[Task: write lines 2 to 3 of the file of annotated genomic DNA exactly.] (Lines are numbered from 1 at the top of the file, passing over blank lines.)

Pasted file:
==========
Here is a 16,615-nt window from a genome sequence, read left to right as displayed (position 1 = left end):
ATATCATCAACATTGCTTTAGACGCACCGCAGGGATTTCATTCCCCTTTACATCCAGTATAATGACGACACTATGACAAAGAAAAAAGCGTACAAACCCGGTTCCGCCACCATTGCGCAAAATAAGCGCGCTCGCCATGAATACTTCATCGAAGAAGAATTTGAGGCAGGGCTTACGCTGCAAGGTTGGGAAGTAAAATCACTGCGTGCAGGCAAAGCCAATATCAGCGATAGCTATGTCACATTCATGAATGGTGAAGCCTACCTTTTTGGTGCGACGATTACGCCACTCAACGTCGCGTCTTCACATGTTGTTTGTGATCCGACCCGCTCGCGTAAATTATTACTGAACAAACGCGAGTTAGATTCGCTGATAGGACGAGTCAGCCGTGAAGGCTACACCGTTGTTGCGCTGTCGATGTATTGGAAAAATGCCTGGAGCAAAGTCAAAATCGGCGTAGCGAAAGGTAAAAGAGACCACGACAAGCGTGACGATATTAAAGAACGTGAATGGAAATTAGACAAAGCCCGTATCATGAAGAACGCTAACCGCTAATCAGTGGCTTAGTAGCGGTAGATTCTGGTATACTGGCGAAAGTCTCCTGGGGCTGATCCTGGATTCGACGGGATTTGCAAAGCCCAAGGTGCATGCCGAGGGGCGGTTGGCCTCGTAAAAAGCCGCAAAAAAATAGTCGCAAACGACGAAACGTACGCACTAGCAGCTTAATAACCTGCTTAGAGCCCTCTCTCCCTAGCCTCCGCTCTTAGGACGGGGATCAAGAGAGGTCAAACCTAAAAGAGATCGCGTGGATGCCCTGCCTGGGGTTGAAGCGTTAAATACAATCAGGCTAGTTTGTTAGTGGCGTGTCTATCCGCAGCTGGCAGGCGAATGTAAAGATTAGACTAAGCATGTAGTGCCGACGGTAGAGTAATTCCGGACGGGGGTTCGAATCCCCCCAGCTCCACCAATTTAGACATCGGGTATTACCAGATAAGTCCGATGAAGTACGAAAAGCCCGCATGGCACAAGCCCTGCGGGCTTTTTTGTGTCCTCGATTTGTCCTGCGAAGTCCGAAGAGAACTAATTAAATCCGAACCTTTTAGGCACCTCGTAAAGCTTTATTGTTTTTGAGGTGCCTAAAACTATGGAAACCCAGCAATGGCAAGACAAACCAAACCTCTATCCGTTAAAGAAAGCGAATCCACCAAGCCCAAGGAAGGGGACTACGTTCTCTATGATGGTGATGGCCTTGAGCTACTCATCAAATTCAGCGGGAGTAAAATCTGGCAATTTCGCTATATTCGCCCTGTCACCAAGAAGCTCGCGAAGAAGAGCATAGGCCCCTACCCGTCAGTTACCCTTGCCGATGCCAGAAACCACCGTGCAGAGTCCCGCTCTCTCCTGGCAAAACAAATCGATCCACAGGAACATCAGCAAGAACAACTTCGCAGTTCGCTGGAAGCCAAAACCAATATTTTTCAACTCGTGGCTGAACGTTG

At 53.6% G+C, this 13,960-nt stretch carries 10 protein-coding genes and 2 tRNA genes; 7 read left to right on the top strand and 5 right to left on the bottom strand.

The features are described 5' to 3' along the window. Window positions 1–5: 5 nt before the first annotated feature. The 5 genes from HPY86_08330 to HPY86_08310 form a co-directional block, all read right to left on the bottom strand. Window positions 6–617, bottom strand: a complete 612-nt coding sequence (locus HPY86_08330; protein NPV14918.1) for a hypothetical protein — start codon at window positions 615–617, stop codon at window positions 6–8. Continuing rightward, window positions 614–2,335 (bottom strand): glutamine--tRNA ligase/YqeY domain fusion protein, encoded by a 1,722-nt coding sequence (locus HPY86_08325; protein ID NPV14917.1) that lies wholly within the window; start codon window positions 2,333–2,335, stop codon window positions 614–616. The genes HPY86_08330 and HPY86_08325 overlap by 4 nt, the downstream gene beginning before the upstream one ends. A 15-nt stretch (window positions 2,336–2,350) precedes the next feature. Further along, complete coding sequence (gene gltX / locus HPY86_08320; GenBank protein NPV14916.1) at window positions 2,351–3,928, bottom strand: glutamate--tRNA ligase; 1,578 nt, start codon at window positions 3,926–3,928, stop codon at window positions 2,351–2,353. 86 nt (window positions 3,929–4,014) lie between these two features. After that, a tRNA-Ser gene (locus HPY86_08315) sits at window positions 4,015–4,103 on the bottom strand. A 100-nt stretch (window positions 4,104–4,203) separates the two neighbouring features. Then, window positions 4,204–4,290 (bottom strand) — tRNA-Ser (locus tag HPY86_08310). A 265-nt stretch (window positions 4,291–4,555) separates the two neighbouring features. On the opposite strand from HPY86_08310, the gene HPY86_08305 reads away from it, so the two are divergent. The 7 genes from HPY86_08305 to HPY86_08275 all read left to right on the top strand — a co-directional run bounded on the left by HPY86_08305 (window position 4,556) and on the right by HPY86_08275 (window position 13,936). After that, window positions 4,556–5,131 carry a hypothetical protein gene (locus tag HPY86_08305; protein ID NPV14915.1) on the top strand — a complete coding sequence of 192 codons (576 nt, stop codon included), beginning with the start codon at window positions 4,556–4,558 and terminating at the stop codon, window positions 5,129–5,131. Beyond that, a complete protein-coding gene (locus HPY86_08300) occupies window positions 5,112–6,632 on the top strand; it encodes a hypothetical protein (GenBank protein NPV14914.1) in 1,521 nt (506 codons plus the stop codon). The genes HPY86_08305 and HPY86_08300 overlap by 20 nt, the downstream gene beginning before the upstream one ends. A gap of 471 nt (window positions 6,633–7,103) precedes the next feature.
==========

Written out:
ATATCATCAACATTGCTTTAGACGCACCGCAGGGATTTCATTCCCCTTTACATCCAGTATAATGACGACACTATGACAAAGAAAAAAGCGTACAAACCCGGTTCCGCCACCATTGCGCAAAATAAGCGCGCTCGCCATGAATACTTCATCGAAGAAGAATTTGAGGCAGGGCTTACGCTGCAAGGTTGGGAAGTAAAATCACTGCGTGCAGGCAAAGCCAATATCAGCGATAGCTATGTCACATTCATGAATGGTGAAGCCTACCTTTTTGGTGCGACGATTACGCCACTCAACGTCGCGTCTTCACATGTTGTTTGTGATCCGACCCGCTCGCGTAAATTATTACTGAACAAACGCGAGTTAGATTCGCTGATAGGACGAGTCAGCCGTGAAGGCTACACCGTTGTTGCGCTGTCGATGTATTGGAAAAATGCCTGGAGCAAAGTCAAAATCGGCGTAGCGAAAGGTAAAAGAGACCACGACAAGCGTGACGATATTAAAGAACGTGAATGGAAATTAGACAAAGCCCGTATCATGAAGAACGCTAACCGCTAATCAGTGGCTTAGTAGCGGTAGATTCTGGTATACTGGCGAAAGTCTCCTGGGGCTGATCCTGGATTCGACGGGATTTGCAAAGCCCAAGGTGCATGCCGAGGGGCGGTTGGCCTCGTAAAAAGCCGCAAAAAAATAGTCGCAAACGACGAAACGTACGCACTAGCAGCTTAATAACCTGCTTAGAGCCCTCTCTCCCTAGCCTCCGCTCTTAGGACGGGGATCAAGAGAGGTCAAACCTAAAAGAGATCGCGTGGATGCCCTGCCTGGGGTTGAAGCGTTAAATACAATCAGGCTAGTTTGTTAGTGGCGTGTCTATCCGCAGCTGGCAGGCGAATGTAAAGATTAGACTAAGCATGTAGTGCCGACGGTAGAGTAATTCCGGACGGGGGTTCGAATCCCCCCAGCTCCACCAATTTAGACATCGGGTATTACCAGATAAGTCCGATGAAGTACGAAAAGCCCGCATGGCACAAGCCCTGCGGGCTTTTTTGTGTCCTCGATTTGTCCTGCGAAGTCCGAAGAGAACTAATTAAATCCGAACCTTTTAGGCACCTCGTAAAGCTTTATTGTTTTTGAGGTGCCTAAAACTATGGAAACCCAGCAATGGCAAGACAAACCAAACCTCTATCCGTTAAAGAAAGCGAATCCACCAAGCCCAAGGAAGGGGACTACGTTCTCTATGATGGTGATGGCCTTGAGCTACTCATCAAATTCAGCGGGAGTAAAATCTGGCAATTTCGCTATATTCGCCCTGTCACCAAGAAGCTCGCGAAGAAGAGCATAGGCCCCTACCCGTCAGTTACCCTTGCCGATGCCAGAAACCACCGTGCAGAGTCCCGCTCTCTCCTGGCAAAACAAATCGATCCACAGGAACATCAGCAAGAACAACTTCGCAGTTCGCTGGAAGCCAAAACCAATATTTTTCAACTCGTGGCTGAACGTTG

At 53.6% G+C, this 13,960-nt stretch carries 10 protein-coding genes and 2 tRNA genes; 7 read left to right on the top strand and 5 right to left on the bottom strand.